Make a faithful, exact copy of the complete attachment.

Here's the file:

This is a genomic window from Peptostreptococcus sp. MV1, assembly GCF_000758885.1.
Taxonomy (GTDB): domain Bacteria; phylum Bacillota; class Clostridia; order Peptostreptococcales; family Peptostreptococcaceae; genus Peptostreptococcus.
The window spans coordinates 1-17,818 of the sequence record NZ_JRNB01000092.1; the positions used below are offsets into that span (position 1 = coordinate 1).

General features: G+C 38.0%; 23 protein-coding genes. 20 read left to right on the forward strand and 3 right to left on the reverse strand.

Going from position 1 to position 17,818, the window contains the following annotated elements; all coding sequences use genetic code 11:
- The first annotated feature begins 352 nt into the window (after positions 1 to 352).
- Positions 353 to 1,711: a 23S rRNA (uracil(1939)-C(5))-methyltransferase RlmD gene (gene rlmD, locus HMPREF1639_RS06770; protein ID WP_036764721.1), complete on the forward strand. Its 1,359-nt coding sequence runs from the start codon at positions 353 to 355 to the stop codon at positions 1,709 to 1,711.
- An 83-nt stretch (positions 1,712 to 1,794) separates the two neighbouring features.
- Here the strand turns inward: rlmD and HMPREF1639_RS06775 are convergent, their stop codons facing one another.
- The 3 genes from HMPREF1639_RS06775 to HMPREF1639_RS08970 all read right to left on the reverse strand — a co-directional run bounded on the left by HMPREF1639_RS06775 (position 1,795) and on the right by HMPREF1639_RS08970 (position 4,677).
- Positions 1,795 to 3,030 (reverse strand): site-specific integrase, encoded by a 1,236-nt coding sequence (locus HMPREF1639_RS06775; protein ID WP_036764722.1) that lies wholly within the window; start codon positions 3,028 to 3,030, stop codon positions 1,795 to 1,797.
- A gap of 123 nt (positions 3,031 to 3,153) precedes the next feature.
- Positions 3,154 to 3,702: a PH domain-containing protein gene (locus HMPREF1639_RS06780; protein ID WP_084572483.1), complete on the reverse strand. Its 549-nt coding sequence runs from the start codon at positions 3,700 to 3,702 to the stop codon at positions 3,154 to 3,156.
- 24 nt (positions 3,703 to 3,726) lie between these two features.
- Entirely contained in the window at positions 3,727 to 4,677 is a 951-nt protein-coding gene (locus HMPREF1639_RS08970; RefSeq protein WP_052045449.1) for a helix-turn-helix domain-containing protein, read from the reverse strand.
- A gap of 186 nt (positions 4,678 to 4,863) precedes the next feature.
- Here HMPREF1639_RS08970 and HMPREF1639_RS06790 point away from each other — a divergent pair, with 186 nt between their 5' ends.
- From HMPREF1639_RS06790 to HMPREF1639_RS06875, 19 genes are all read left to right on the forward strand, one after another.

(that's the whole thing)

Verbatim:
This is a genomic window from Peptostreptococcus sp. MV1, assembly GCF_000758885.1.
Taxonomy (GTDB): domain Bacteria; phylum Bacillota; class Clostridia; order Peptostreptococcales; family Peptostreptococcaceae; genus Peptostreptococcus.
The window spans coordinates 1-17,818 of the sequence record NZ_JRNB01000092.1; the positions used below are offsets into that span (position 1 = coordinate 1).

General features: G+C 38.0%; 23 protein-coding genes. 20 read left to right on the forward strand and 3 right to left on the reverse strand.

Going from position 1 to position 17,818, the window contains the following annotated elements; all coding sequences use genetic code 11:
- The first annotated feature begins 352 nt into the window (after positions 1 to 352).
- Positions 353 to 1,711: a 23S rRNA (uracil(1939)-C(5))-methyltransferase RlmD gene (gene rlmD, locus HMPREF1639_RS06770; protein ID WP_036764721.1), complete on the forward strand. Its 1,359-nt coding sequence runs from the start codon at positions 353 to 355 to the stop codon at positions 1,709 to 1,711.
- An 83-nt stretch (positions 1,712 to 1,794) separates the two neighbouring features.
- Here the strand turns inward: rlmD and HMPREF1639_RS06775 are convergent, their stop codons facing one another.
- The 3 genes from HMPREF1639_RS06775 to HMPREF1639_RS08970 all read right to left on the reverse strand — a co-directional run bounded on the left by HMPREF1639_RS06775 (position 1,795) and on the right by HMPREF1639_RS08970 (position 4,677).
- Positions 1,795 to 3,030 (reverse strand): site-specific integrase, encoded by a 1,236-nt coding sequence (locus HMPREF1639_RS06775; protein ID WP_036764722.1) that lies wholly within the window; start codon positions 3,028 to 3,030, stop codon positions 1,795 to 1,797.
- A gap of 123 nt (positions 3,031 to 3,153) precedes the next feature.
- Positions 3,154 to 3,702: a PH domain-containing protein gene (locus HMPREF1639_RS06780; protein ID WP_084572483.1), complete on the reverse strand. Its 549-nt coding sequence runs from the start codon at positions 3,700 to 3,702 to the stop codon at positions 3,154 to 3,156.
- 24 nt (positions 3,703 to 3,726) lie between these two features.
- Entirely contained in the window at positions 3,727 to 4,677 is a 951-nt protein-coding gene (locus HMPREF1639_RS08970; RefSeq protein WP_052045449.1) for a helix-turn-helix domain-containing protein, read from the reverse strand.
- A gap of 186 nt (positions 4,678 to 4,863) precedes the next feature.
- Here HMPREF1639_RS08970 and HMPREF1639_RS06790 point away from each other — a divergent pair, with 186 nt between their 5' ends.
- From HMPREF1639_RS06790 to HMPREF1639_RS06875, 19 genes are all read left to right on the forward strand, one after another.